If you’re after blistering performance, the only model really worth having is the Clio Renault Sport 200 and the Renault Sport 220 Trophy. The former delivers a 0-62mph time of 6.7 seconds and a maximum speed of 143mph, while the Trophy's power increase cuts a tenth of a second from the 0-62mph sprint and adds 3mph to the top speed.
They're completely different animals to the rest of the range. Only the turbocharged, 1.2-litre TCe 120 petrol model is capable of dipping under the ten second mark over that benchmark acceleration measure, at nine seconds flat for the newly-introduced manual model or 9.2sec for the 'Efficient Dual Clutch' automatic. That figure looks fine on paper, but it's not the most enthusiastic of engines so there's little incentive to use the performance.
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It's smooth enough - moreso than the three-cylinder turbocharged petrols that now proliferate in this class - but begins to lose its composure towards the upper reaches of the rev range.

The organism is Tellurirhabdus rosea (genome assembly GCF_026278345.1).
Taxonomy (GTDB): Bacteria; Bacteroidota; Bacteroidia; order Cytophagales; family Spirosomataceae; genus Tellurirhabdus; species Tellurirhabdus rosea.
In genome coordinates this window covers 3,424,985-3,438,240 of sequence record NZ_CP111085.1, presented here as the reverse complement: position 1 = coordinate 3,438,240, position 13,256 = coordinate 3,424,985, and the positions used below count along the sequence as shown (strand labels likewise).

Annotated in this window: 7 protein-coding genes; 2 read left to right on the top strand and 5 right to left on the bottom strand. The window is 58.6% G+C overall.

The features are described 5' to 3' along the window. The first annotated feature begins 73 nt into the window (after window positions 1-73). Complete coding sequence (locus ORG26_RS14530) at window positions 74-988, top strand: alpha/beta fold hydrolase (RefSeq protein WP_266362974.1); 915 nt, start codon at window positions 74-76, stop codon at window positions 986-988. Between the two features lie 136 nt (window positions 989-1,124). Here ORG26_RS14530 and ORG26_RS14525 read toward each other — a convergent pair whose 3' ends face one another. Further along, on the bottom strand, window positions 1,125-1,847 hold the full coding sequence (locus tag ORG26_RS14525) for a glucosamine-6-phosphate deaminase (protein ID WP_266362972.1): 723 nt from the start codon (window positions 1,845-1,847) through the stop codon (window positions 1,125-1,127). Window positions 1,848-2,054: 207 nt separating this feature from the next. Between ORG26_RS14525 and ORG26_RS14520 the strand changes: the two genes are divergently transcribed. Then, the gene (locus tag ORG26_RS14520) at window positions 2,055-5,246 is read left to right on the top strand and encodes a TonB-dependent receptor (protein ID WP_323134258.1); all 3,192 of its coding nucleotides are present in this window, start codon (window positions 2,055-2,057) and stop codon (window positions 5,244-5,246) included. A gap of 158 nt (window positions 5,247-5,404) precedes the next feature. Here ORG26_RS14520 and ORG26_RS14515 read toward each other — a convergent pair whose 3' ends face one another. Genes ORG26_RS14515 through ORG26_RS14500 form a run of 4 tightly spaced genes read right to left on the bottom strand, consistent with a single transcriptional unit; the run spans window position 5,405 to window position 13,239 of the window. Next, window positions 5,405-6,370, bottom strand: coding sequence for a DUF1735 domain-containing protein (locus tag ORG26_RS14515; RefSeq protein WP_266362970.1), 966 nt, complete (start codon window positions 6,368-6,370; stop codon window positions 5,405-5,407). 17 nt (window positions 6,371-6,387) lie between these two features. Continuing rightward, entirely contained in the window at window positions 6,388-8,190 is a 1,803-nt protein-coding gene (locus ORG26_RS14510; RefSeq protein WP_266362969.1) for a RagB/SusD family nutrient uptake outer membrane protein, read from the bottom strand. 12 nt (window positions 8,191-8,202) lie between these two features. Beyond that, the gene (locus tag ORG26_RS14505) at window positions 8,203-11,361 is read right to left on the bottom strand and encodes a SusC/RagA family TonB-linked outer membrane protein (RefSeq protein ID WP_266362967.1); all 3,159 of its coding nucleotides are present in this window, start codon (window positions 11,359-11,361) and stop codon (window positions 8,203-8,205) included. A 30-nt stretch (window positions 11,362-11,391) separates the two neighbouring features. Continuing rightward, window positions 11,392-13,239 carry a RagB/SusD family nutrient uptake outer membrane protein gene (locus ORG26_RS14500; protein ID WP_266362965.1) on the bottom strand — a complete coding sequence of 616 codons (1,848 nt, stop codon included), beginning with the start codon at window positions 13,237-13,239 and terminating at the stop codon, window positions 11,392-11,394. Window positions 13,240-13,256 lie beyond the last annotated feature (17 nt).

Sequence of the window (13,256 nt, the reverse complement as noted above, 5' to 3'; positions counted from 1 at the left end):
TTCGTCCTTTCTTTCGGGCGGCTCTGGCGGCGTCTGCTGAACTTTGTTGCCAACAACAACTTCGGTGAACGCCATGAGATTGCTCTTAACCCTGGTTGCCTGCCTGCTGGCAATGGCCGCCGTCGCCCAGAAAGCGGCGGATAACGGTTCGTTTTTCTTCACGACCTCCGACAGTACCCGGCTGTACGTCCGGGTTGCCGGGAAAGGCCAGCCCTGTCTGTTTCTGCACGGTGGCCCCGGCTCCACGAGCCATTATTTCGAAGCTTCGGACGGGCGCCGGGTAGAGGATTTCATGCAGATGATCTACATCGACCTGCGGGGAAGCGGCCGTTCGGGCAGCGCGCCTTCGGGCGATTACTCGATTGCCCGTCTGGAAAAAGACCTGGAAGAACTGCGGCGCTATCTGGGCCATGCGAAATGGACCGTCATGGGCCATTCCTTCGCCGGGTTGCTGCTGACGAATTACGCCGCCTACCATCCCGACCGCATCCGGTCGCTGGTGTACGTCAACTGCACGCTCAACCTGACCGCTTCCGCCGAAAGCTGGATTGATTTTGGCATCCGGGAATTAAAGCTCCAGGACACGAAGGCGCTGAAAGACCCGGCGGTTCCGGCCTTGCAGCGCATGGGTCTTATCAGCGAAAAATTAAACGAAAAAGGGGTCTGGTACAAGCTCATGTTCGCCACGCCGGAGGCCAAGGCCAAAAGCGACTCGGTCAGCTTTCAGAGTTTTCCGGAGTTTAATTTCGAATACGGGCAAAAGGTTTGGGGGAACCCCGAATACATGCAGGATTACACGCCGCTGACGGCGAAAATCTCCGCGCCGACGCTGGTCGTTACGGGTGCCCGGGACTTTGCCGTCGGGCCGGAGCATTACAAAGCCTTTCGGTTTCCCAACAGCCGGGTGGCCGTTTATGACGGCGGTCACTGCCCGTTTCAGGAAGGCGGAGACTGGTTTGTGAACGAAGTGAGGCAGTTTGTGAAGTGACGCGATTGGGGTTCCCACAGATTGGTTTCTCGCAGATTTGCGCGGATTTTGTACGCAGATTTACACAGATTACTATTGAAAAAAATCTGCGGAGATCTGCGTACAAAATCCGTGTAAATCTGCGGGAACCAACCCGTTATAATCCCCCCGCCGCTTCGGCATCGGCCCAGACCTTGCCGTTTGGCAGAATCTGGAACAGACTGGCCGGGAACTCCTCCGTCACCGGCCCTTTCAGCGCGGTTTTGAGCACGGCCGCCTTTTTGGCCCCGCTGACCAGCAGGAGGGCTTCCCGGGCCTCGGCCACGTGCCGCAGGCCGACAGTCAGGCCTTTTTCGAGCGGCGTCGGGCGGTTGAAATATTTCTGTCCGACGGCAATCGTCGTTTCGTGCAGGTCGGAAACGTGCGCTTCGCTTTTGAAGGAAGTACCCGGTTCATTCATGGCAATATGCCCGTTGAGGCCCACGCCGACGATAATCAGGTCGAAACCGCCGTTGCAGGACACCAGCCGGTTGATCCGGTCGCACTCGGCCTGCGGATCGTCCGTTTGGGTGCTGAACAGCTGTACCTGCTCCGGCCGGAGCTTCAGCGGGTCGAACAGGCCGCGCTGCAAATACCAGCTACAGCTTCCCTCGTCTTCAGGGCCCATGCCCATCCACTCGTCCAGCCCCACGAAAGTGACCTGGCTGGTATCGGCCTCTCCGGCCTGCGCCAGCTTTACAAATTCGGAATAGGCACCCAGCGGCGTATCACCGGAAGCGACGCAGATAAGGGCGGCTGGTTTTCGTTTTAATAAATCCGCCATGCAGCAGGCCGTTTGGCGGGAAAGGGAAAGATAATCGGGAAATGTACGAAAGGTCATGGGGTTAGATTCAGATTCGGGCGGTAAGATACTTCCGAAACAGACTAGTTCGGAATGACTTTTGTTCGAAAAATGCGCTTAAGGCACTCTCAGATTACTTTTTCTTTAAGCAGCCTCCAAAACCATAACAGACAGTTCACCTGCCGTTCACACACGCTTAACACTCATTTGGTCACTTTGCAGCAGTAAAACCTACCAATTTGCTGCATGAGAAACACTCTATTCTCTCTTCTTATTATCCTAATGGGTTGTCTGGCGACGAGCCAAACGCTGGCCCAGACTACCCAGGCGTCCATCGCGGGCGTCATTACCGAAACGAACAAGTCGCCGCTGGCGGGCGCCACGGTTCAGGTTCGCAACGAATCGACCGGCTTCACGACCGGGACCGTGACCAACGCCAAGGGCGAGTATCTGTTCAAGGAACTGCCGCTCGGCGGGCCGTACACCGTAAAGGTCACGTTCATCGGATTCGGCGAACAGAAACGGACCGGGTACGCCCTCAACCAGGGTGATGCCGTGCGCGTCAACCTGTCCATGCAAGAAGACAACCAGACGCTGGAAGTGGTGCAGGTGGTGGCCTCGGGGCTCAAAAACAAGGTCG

Elsewhere in the range the 0.9-litre TCe 90 delivers a 12.2sec 0-62mph time and 112mph top speed, while the diesel dCi 90, available with both the manual and automatic transmissions, covers the same mark in 12 and 12.9sec respectively. The dCi 110 is a little quicker, with an 11.1-second 0-62mph time.
Those completely uninterested in performance (you're still reading?...) may be interested to know that the entry-level 1.2 16v 75 model will eventually reach 62mph in 14.5 seconds and hit 103.8mph - presumably, the .8 is of great importance. Unsurprisingly, Renault is not expecting to sell many in the UK.